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Expert's post
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desaichinmay22 wrote:
Given the two lines y = 2x + 5 and y = 2x - 10, what is the area of the largest circle that can be inscribed such that it is tangent to both lines
Point (0,5) satisfies equation y=2x+5 Point (5,0) satisfies equation y=2x-10 Take (0,0) to form a right triangle with points (0,5) and (5,0) Height of triangle= distance between (0,0) and (0,5) = 5 Base of triangle=distance between (0,0) and (5,0) = 5 Therefore hypotenuse =5\sqrt{2} That is the diameter of the circle. Area of circle= pi*r^2 =pi*(5\sqrt{2}/2)^2 =pi*50/4
Can anyone explain what am I missing in this approach.
The point is that a circle tangent to both those lines must have the diameter equal to the distance between the two lines. The distance between two parallel lines is the length of perpendicular from one to another, while line segment joining (5,0) and (0,5) is NOT perpendicular to the lines:
Attachment:
Untitled.png [ 12.54 KiB | Viewed 2164 times ]
So, this line segment cannot be the diameter of the circle.
Re: Given the two lines y = 2x + 5 and y = 2x - 10, what is the [#permalink]
23 Aug 2014, 12:00
Bunuel wrote:
desaichinmay22 wrote:
Given the two lines y = 2x + 5 and y = 2x - 10, what is the area of the largest circle that can be inscribed such that it is tangent to both lines
Point (0,5) satisfies equation y=2x+5 Point (5,0) satisfies equation y=2x-10 Take (0,0) to form a right triangle with points (0,5) and (5,0) Height of triangle= distance between (0,0) and (0,5) = 5 Base of triangle=distance between (0,0) and (5,0) = 5 Therefore hypotenuse =5\sqrt{2} That is the diameter of the circle. Area of circle= pi*r^2 =pi*(5\sqrt{2}/2)^2 =pi*50/4
Can anyone explain what am I missing in this approach.
The point is that a circle tangent to both those lines must have the diameter equal to the distance between the two lines. The distance between two parallel lines is the length of perpendicular from one to another, while line segment joining (5,0) and (0,5) is NOT perpendicular to the lines:
Attachment:
Untitled.png
So, this line segment cannot be the diameter of the circle.
Hope it's clear.
Hi Bunuel,
I got your point. Can you please suggest how to derive the length of perpendicular using graphical approach. I am not able to get it.
Re: Given the two lines y = 2x + 5 and y = 2x - 10, what is the [#permalink]
24 Aug 2014, 03:50
I used the following formula to find distance between lines: |ax+by+c|/sqrt(a^2+b^2), got 15/sqrt5, halved and got 15/2*(sqrt5), squared it to get 45/4pi
Re: Given the two lines y = 2x + 5 and y = 2x - 10, what is the [#permalink]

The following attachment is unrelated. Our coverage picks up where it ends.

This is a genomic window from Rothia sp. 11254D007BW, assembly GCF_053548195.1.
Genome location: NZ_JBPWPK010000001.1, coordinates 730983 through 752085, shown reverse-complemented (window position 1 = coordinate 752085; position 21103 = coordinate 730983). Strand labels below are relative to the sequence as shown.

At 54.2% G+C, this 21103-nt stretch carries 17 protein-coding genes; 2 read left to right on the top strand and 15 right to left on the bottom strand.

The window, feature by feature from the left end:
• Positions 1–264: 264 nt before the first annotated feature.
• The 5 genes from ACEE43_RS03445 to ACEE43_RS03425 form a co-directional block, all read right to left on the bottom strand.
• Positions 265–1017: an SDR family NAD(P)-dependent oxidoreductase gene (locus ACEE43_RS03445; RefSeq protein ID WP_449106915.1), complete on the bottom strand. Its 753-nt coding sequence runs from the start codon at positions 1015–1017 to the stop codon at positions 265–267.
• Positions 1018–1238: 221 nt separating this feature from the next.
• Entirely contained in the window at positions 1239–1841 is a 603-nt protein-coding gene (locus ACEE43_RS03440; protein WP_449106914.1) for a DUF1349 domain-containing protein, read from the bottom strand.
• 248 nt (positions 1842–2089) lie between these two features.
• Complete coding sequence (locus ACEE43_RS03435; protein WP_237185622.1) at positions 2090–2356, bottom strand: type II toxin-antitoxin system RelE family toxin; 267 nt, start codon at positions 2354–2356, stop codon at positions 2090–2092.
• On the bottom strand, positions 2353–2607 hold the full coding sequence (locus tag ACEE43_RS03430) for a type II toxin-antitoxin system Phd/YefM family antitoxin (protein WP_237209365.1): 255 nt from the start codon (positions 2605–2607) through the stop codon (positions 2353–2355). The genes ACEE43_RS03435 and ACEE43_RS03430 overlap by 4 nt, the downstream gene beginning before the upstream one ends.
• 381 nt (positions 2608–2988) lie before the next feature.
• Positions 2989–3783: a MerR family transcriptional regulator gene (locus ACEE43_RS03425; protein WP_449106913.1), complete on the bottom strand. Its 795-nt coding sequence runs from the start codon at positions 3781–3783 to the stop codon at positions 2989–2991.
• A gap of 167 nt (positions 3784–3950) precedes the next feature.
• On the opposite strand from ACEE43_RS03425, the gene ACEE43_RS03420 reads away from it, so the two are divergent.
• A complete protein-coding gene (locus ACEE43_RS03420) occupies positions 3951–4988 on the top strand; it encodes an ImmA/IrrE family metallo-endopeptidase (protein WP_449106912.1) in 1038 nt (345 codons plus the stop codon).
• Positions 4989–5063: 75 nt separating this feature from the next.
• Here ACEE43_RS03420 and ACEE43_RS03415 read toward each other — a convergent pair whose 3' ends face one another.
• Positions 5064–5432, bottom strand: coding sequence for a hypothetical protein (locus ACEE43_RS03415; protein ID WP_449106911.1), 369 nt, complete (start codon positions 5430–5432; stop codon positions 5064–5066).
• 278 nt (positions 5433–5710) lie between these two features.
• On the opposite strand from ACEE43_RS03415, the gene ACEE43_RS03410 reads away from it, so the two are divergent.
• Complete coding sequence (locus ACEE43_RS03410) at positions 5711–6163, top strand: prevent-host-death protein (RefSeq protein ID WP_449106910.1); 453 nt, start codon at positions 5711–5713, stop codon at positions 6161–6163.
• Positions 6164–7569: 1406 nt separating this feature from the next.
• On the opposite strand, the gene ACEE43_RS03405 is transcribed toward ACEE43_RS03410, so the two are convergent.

24 Aug 2014, 06:21
1
This post was BOOKMARKED
Graphical approach:
Straight lines with equation f(x) = 2x + 5 and g(x) = 2x - 10 are parallel; slope of each line equal to 2.
Co-ordinate of y-intercepts of lines f(x) and g(x) are (0,5) and (0,-10)
Equation of the line perpendicular to f(x) and g(x) and passing through y-intercept of g(x):h(x) = -(1/2)x-10
Point of intersection between h(x) and f(x) : (-6,-7) [ Point of intersection satisfies both line equations f(x) and h(x). Thus, \(2x+5=\frac{-1}{2}x-10\) or\(x =-6\) and \(y=-7\)]
Distance between parallel lines = Distance between (-6,-7) and (0,-10) = \(\sqrt{( -10+7)^2+(0+6)^2}\)\(=3\sqrt{5}\)
Largest circle that can be inscribed between lines f(x) and g(x) must have the diameter equal to the distance between these two lines = \(3\sqrt{5}\)
Area of the circle = \(\pi*(3\sqrt{5}/2)^2= \frac{45}{4}*\pi\)
Answer: (A)
Attachments
Distance-Between-Parallel-Lines.png [ 24.44 KiB | Viewed 1979 times ]
Re: Given the two lines y = 2x + 5 and y = 2x - 10, what is the [#permalink]
28 Aug 2014, 05:59
Temurkhon wrote:
I used the following formula to find distance between lines: |ax+by+c|/sqrt(a^2+b^2), got 15/sqrt5, halved and got 15/2*(sqrt5), squared it to get 45/4pi
Re: Given the two lines y = 2x + 5 and y = 2x - 10, what is the [#permalink]
05 Dec 2015, 11:03
Hello from the GMAT Club BumpBot!
Thanks to another GMAT Club member, I have just discovered this valuable topic, yet it had no discussion for over a year. I am now bumping it up - doing my job. I think you may find it valuable (esp those replies with Kudos).
Want to see all other topics I dig out? Follow me (click follow button on profile). You will receive a summary of all topics I bump in your profile area as well as via email. _________________